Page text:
“A [gay] and a commie in a jail cell, what a marketing nightmare.” Producer David Weisman made that quotable quote in a documentary about a film that became his obsession and the obsession of all involved. The feature, “Kiss of the Spider Woman,” went on to screen in competition at the 1985 Cannes Film Festival where it received a fifteen-minute standing ovation. The film went on to garner multiple Oscar nominations, including a Best Actor win for star William Hurt, in what many credit as a trailblazing model that ushered in the rise of the independent film movement that reached its crescendo the following decade. “It was a labor of love, a work of passion,” said Wiseman.
Babenco, Wiseman, Hurt and fellow cast members Raul Julia and Sonia Braga probably could not imagine the impact of “Kiss of the Spider Woman” as the production played out over a quarter century ago. Indeed, it was a film that shouldn’t have happened, but did through sheer force of will and what Wiseman told indieWIRE in Cannes Wednesday afternoon was its “zeitgeist” – or luck – that managed to carry the film despite a long series of breakdowns, drama and mishaps that threatened to destroy the film.
But prevail it did, and the film, about two cell mates in a South American prison, went on to garner critical acclaim and box office largesse (around $17 million). Twenty-five years later, “Kiss of the Spider Woman” is opening the Cannes Classic sidebar tonight (Thursday) with Babenco, Wiseman, Hurt and Braga together again on the Croisette.
Weisman maintains his passion for the film that nearly ruined him financially. Weisman first met writer Manuel Puig, the author of the novel, “Kiss of the Spider Woman” in Brazil where they bonded. The book, which received much acclaim and attention in both Latin America and Europe, did not enjoy the same level of attention in the United States. Puig encouraged Weisman to read the book, which later proved fateful after meeting Argentine-born Hector Babenco.
“It was a project designed to ruin everyone’s career,” said Weisman. “Hector told me that he wanted to do a film on this book, ‘Kiss of the Spider Woman,’ but that the author wouldn’t give him the time of day. Hector and I hit it off and he was so passionate about it, and then I told him I knew the writer. We then went to ICM and I introduced him.”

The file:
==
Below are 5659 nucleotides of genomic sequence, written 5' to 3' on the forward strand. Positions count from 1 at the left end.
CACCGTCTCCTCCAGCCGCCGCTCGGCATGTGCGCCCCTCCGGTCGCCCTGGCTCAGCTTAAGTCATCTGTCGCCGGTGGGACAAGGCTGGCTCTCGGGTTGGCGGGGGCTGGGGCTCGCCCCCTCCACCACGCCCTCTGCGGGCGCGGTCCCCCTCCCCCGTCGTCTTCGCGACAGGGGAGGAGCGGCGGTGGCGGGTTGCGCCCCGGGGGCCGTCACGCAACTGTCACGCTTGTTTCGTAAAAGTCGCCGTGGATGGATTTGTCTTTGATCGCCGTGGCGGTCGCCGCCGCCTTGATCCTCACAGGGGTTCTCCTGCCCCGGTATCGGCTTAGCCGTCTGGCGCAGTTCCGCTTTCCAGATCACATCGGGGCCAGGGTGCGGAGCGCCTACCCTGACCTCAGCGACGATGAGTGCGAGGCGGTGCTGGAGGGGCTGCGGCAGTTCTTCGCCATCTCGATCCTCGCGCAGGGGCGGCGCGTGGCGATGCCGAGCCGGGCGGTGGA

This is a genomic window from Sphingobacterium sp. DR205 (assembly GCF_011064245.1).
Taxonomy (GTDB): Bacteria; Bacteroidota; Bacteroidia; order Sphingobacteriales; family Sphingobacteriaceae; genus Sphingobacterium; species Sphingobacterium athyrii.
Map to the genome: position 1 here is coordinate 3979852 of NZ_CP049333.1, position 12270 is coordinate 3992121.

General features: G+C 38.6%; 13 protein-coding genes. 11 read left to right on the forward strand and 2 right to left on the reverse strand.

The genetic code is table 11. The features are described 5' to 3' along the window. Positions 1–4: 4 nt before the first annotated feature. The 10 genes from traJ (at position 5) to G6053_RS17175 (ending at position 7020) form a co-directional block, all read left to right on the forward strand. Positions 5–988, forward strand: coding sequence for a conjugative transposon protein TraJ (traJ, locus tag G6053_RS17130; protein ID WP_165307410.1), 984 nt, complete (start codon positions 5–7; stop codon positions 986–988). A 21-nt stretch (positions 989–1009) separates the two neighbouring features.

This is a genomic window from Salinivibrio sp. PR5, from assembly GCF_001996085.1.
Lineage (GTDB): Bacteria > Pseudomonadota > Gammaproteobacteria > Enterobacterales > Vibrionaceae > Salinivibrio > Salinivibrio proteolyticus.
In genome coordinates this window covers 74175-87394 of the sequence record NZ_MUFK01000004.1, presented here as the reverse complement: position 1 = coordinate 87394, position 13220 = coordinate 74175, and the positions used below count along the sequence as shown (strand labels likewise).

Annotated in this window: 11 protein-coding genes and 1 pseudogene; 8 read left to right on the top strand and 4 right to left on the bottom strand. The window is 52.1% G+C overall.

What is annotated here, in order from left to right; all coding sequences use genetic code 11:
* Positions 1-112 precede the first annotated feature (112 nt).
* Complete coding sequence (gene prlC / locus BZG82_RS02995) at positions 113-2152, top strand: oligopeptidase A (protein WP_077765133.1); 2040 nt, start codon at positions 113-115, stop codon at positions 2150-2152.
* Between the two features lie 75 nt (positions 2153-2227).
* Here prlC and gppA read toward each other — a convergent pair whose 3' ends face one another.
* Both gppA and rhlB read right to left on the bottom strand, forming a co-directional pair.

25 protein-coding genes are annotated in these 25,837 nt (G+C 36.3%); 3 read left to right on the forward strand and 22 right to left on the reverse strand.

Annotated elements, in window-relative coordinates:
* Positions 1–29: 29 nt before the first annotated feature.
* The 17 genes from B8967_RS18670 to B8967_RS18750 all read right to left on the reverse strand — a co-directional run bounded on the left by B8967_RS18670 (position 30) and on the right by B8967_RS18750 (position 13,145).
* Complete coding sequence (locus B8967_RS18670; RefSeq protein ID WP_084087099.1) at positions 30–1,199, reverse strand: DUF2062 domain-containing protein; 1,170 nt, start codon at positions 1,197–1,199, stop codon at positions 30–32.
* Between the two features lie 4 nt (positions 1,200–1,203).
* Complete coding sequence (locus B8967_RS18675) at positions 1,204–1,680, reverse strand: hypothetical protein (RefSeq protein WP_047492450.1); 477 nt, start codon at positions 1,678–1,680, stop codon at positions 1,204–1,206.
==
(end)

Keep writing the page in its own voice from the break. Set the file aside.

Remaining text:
What happened afterward is a long and series of false starts, anguish and even rejection that nevertheless created one of the seminal independent films of the ’80s.
Puig only grudgingly gave the rights after Burt Lancaster, a closet cross-dresser, attached himself. “It was a 14 month obsession – he was absolutely obsessed,” said Weisman of Lancaster who was originally slated to play Luis Molina, a flamboyant cross-dresser who is locked up for his “perversion” in a Brazilian prison along with a left-wing activist, played by Raul Julia.
“We would do whatever to please him. We were like slaves pleasing the master,” Weisman recalled of the year-plus Lancaster was attached to the project. Lancaster convinced Babenco and the producer to allow him to bring in a scriptwriter from Europe to help him with re-writes. “It was all wrong,” Weisman told indieWIRE. “He was obsessed with the nylons in the clothes [his character would wear] – so fucking gay! And the [re-writes] resembled something out of a 1950s gay piano bar. When he sent over the script and we didn’t profusely thank him, it was the end. But had we done so, he would have taken over.”
Weisman said Lancaster’s scheme was to take over the production. When that failed, Lancaster walked off the project. The official line was for “health reasons.”
Weisman, though, had another leading man in mind. While Lancaster was still attached, an agent who was partnered with Raul Julia’s agent had suggested William Hurt, then a fast rising star that had recently finished “Gorky Park.” “His agent told him, ‘It will either destroy your career or get you an Oscar.'”
Hurt too adopted the obsession of Weisman and Babenco after picking up Lancaster’s mantle on “Spider Woman.” “He was phenomenal. He trusted the material. He’s all about the written word,” recalled Weisman. “He understood that he had to find something in himself to make it work and he went through an enormous process [during the shoot] in Brazil to find it. He had to find the woman in himself. He wasn’t playing a gay man. He was playing a woman trapped inside a man’s body.” Weisman said that Hurt’s performance was pivotal if “Spider Woman” was going to work. “If he and the film had not been able to pull it off to gay audiences, then it would have certainly died.”